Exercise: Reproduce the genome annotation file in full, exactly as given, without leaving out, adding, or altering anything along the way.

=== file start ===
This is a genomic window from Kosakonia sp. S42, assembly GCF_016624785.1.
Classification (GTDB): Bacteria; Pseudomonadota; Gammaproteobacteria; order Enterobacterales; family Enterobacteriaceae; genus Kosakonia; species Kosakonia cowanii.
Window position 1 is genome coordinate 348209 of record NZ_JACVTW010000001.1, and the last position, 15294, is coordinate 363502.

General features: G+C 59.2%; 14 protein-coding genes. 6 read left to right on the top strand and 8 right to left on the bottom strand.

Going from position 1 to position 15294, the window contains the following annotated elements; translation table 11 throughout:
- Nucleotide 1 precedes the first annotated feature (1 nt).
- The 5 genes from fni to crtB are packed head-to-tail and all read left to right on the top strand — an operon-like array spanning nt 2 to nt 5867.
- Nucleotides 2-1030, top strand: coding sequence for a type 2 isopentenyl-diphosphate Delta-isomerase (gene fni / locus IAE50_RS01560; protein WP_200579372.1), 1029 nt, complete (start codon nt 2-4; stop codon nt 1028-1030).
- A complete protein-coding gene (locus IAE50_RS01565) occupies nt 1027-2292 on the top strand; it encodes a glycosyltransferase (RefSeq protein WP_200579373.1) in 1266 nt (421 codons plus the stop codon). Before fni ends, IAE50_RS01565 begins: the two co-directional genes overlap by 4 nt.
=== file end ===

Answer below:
This is a genomic window from Kosakonia sp. S42, assembly GCF_016624785.1.
Classification (GTDB): Bacteria; Pseudomonadota; Gammaproteobacteria; order Enterobacterales; family Enterobacteriaceae; genus Kosakonia; species Kosakonia cowanii.
Window position 1 is genome coordinate 348209 of record NZ_JACVTW010000001.1, and the last position, 15294, is coordinate 363502.

General features: G+C 59.2%; 14 protein-coding genes. 6 read left to right on the top strand and 8 right to left on the bottom strand.

Going from position 1 to position 15294, the window contains the following annotated elements; translation table 11 throughout:
- Nucleotide 1 precedes the first annotated feature (1 nt).
- The 5 genes from fni to crtB are packed head-to-tail and all read left to right on the top strand — an operon-like array spanning nt 2 to nt 5867.
- Nucleotides 2-1030, top strand: coding sequence for a type 2 isopentenyl-diphosphate Delta-isomerase (gene fni / locus IAE50_RS01560; protein WP_200579372.1), 1029 nt, complete (start codon nt 2-4; stop codon nt 1028-1030).
- A complete protein-coding gene (locus IAE50_RS01565) occupies nt 1027-2292 on the top strand; it encodes a glycosyltransferase (RefSeq protein WP_200579373.1) in 1266 nt (421 codons plus the stop codon). Before fni ends, IAE50_RS01565 begins: the two co-directional genes overlap by 4 nt.